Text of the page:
Paving machines

Photo | Dynapac GmbH
Marginal Column

July 2011

 

A uniform concept for hydraulic and electrical components. A modern production strategy nudges the new series of Dynapac paving machines into the fast lane.

 
 

Each and every year, ten thousands of kilometers of streets and roads are built around the world. But there’s one machine that has to finish its work before vehicles can occupy those arteries. That’s the paving machine, which lays asphalt, like a black blanket, on the prepared base course. It can process up to 1,100 tons of material each hour. That’s a huge assignment, for both man and machine. That is why Dynapac, as it engineered this new generation of pavers, attached equal importance to performance and user friendliness. Dynapac GmbH, a global player in construction machinery, is setting benchmarks with an intelligent link between the electronics and the hydraulics.

“We have adopted a modular construction principle, one we will be using for other models, too,” reveals General Manager Thorsten Bode. The first six versions are now ready for market – two models with electro-mechanical control and four with PLC. When selecting the components installed here, Dynapac and its suppliers embarked on new paths.

New concept for the hydraulics

Photo | Dynapac GmbH

Wherever possible, the hydraulic components are placed at the side of the machine to facilitate maintenance.
Photo: Dynapac GmbH

 

“Our partners to deliver the three central systems – internal combustion engine, hydraulic, and tamping beam – were selected early on. Close cooperation quickly ensued,” explained Carsten Bernhardt, Manager for Design und Development. The decision to select Rexroth as a partner was based in no little part on almost twenty years of successful collaboration in the past. Thomas Müller of Sector Management for Road Building Machinery was appointed as the Rexroth project director. He was responsible for coordinating all the trades, products and manufacturing sites. “This made it possible for us to contribute expertise in many industries, accumulated over decades,” he explains. “In this way I could, as needed, get experts from our company involved in the project.” They always found the best solution for every question – quickly and without additional communications effort for the customer. The ultimate result was a hydraulic concept that is convincing not only because of its high performance, but also because of its ease of maintenance. Wherever possible, all the hydraulic components are grouped together in the machine to achieve good accessibility.

Better control

Photo | Dynapac GmbH

Rexroth’s central electronic system permits measures to considerably reduce energy consumption and noise emissions.
Photo: Dynapac GmbH

 

The electronics need fear no comparison. Dynapac devised a modular control concept for the new road finishers. In the smaller units it commands the electro-hydraulic propulsion drive, while in the four larger versions the controls mimic the entire machine. A large share of the development work, consuming several man-years of work, was devoted to adapting the control functions to meet specific needs. According to Eberhard Lürding, project manager responsible for the work, this effort paid off for one particular reason: “We avoided using separate electronic units that would be operated with different interfaces and tools in each case.” That is why Rexroth developed a central electronic system into which third-party systems – such as regulators for tamping beam heating and functions – are integrated. Only one more process computer is needed – for leveling – and it also exchanges information with that central electronic unit made by Rexroth.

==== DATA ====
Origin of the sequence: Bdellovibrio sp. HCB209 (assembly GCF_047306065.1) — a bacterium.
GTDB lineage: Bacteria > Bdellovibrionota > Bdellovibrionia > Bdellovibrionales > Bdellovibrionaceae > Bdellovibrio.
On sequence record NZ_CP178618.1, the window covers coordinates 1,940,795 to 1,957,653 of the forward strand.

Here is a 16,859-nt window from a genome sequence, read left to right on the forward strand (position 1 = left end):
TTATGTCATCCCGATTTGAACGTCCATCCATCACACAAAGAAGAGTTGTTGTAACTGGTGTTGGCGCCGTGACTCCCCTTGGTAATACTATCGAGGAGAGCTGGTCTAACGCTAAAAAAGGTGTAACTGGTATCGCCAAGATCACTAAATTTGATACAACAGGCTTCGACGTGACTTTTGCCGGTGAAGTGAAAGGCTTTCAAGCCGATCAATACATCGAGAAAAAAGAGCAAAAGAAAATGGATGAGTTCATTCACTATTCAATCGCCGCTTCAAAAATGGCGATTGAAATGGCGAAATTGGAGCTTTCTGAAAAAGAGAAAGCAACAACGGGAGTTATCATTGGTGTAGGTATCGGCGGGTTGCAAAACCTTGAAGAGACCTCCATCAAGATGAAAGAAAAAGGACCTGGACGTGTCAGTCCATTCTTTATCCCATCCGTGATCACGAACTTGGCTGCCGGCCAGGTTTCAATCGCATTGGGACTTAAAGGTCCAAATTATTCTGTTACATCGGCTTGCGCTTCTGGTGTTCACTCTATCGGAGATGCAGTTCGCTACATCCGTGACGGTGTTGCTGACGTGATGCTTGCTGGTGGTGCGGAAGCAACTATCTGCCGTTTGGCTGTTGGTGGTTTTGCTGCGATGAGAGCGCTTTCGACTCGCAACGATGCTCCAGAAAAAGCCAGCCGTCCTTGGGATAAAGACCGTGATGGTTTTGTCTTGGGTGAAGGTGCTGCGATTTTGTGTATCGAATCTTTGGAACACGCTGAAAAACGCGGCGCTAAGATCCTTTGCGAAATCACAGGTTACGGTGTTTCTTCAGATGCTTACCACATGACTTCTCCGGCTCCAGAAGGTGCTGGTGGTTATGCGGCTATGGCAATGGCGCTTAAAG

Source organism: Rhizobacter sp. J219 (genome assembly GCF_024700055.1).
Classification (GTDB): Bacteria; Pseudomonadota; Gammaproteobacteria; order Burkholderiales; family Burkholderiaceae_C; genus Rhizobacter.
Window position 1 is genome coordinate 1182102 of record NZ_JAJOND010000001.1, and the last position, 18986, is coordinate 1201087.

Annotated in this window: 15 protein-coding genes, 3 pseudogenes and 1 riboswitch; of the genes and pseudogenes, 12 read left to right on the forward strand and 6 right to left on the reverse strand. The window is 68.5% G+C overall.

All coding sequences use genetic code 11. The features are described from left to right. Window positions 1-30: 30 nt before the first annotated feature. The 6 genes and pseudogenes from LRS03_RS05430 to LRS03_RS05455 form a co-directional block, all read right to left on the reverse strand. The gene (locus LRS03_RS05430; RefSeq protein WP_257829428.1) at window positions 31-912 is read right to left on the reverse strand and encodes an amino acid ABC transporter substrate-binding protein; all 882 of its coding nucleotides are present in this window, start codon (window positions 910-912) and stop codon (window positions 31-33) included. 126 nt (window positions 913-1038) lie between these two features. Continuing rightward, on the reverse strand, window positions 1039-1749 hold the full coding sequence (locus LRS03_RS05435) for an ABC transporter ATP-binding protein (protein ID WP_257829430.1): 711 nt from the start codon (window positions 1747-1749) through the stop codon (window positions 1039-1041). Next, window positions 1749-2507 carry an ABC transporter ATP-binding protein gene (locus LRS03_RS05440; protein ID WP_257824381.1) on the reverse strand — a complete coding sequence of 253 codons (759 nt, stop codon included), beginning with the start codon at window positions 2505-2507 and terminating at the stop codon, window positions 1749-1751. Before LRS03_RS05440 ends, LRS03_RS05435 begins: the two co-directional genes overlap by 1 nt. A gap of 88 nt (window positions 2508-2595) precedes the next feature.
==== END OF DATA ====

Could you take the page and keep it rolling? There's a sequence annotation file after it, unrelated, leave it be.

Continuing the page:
Persuasive new features

The central electronic concept let the developers realize a number of functions which simplify everyday work for the road building crew. The driver can select the “Variospeed” mode, in which the speed of the diesel engine is automatically matched to current power demand. The same operating principle is used for the hydraulically driven fan, which always regulates itself to the appropriate duty point. This not only makes the paving machine more economical; it is also easier on the ears, both for the road crew and those living near the construction site. The “Safe Impact” function also facilitates paving material refills during operation: “When a truck that fills the supply hopper bumps the paver during docking, that impact will cause unevenness in the road surface,” explains Carsten Bernhard. “We offer an optional, hydraulically damped advancing roller that absorbs this shock and makes for a flat and level wearing course.” In the operator’s cab, too, user-friendless enjoys high priority. In its PLC-controlled machines Dynapac implemented an intuitive operating menu for the driver, based on the BODAS DI3 color display. Already considered in the control concept are the wheeled pavers scheduled to be introduced by Dynapac in coming months.

Photo | Dynapac GmbH

Before its market launch, the new Dynapac road finisher proved its mettle in numerous practical tests.
Photo: Dynapac GmbH

 

Fewer parts, more service

The common parts policy aimed for by Dynapac has also been complied with in the new roadway finishers. “We were able to reduce the number of discrete components by thirty percent,” is how Purchasing and Logistics Manager Thomas Matten sums up the situation. “That simplifies logistics and assembly and, at the same time, enhances parts availability for service work all around the world.” Management is thoroughly satisfied with this new type of cooperation – as are the customers. All the roadway construction companies that tested machines from the pre-production series were unanimously enthusiastic. Surprisingly, there was praise from an entirely unexpected quarter, as Product Manager Volker Behrens reports: “We even received compliments from the competition.”